We are partnered with the 2nd, 3rd, 4th and 5th Iraqi army divisions. These units have made tremendous progress in their training and the ability to provide the citizens of Iraq the security they deserve. Iraqi soldiers and policemen are in the fight every day. They're risking not only their lives, but often the lives of their families for the security of their fellow citizens.
Iraqi citizens are also stepping forward in the fight to secure their country. Tips from concerned Iraqis to both Iraqi security forces and coalition forces have led to the discovery of numerous weapons caches and IED-making materials.
As you know, in the December parliamentary election, the voter turnout was a tremendous success. The Independent Electoral Commission of Iraq determined that 70 percent of those Iraqis eligible to vote voted -- over 11 million -- did so despite the threats of violence. In the six provinces within MND North, 75 percent of those registered voted. The high voter turnout is a clear indicator that the citizens of Iraq not only have a strong desire for democracy, but they also have an increased sense of security, security that during the latest election was provided entirely by Iraqi security forces.
Iraqis continue to advance in other areas as well. One government capability that has progressed tremendously is the Joint Coordination Centers, which are located throughout every province and municipalities.
The JCCs have become extremely effective in coordinating emergency service responses. Their planning and the Iraqi security forces execution of that plan was primarily responsible for a safe and secure vote during the December elections.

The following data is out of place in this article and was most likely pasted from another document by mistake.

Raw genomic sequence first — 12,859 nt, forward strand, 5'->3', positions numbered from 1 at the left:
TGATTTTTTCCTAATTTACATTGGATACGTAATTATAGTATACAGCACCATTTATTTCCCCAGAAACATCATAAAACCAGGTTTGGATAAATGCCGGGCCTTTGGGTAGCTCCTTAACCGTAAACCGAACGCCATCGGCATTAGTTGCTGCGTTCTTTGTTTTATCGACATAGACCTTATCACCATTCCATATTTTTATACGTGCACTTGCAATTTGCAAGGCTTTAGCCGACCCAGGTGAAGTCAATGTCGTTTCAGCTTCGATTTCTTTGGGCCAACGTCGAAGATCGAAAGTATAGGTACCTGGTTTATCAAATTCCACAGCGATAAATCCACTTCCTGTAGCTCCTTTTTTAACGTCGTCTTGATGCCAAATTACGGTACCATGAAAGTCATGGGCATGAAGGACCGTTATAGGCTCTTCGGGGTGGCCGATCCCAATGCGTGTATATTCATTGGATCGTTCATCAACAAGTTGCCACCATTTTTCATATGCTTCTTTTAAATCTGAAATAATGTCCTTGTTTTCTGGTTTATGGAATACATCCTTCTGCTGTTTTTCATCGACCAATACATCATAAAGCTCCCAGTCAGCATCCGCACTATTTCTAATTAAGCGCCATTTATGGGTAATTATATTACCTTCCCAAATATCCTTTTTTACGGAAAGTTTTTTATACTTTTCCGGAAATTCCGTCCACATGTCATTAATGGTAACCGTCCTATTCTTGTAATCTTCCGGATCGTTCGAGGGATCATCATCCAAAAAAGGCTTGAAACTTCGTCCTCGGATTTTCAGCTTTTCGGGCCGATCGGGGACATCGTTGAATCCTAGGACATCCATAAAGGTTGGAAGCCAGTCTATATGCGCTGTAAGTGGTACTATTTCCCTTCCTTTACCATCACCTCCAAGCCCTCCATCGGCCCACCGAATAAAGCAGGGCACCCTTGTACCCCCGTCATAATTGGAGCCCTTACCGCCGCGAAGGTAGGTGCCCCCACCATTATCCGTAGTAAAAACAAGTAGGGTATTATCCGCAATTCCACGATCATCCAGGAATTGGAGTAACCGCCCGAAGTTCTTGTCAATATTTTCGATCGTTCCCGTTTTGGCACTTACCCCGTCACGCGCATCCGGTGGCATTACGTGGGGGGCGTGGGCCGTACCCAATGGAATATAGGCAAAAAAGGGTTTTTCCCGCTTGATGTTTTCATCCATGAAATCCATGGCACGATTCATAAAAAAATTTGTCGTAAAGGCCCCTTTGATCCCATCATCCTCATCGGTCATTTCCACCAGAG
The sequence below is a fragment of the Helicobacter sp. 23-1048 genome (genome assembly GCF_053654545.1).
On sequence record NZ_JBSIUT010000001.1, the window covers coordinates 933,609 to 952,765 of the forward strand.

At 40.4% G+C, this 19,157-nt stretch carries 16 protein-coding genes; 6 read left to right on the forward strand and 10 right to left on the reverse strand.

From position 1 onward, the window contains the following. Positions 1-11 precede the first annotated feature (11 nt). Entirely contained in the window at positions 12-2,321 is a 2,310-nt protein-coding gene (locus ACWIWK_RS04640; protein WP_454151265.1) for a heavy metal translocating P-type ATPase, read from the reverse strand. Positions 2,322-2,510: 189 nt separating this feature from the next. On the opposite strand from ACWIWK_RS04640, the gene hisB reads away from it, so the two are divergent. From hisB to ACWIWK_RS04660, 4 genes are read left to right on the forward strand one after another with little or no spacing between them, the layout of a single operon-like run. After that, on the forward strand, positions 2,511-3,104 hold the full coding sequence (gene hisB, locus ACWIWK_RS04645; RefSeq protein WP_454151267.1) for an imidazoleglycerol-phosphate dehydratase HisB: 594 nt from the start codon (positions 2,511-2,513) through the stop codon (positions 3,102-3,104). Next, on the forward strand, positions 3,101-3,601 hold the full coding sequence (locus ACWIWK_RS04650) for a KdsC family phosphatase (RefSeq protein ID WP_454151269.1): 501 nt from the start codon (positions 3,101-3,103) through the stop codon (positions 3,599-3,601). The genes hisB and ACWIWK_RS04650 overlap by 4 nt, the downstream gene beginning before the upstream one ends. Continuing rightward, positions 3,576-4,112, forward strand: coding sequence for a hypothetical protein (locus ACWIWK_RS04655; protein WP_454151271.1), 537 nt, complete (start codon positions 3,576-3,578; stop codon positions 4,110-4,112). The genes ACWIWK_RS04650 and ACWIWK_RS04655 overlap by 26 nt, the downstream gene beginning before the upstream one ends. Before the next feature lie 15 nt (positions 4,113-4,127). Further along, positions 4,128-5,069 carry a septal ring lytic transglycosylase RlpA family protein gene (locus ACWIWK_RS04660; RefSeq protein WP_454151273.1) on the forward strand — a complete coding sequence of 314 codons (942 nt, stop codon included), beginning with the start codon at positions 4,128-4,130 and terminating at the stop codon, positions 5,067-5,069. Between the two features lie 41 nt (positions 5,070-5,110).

Our most important mission, however, remains the training and equipping of Iraqi security forces. Working together, we will support the continued progress toward a democratic Iraq. Our end state remains unchanged: an Iraq at peace with her neighbors, with a representative government that respects human rights of all Iraqis, with a security force capable of maintaining domestic order, and denying safe haven to terrorists.
And with that, I'd be happy to take your questions.
MR. TURNER: Okay. Let's get into it.
Q General, Charlie Aldinger with Reuters. The 101st is essentially an air assault division where you guys are designed to use a lot of helicopters to get around. Do you use a lot of big helicopters to get around in northern Iraq? And are you concerned about the recent crashes of U.S. helicopters, including the possible use of these new so-called jumping IEDs?
GEN. TURNER: There are several questions there. We have had two helicopter crashes, both of which are still under investigation. In the first, it appears to be an accident in western Nineveh, and the second crash of an OH-58 in downtown Mosul was the small arms fire. We have not witnessed any jumping IEDs that you mentioned in our AO.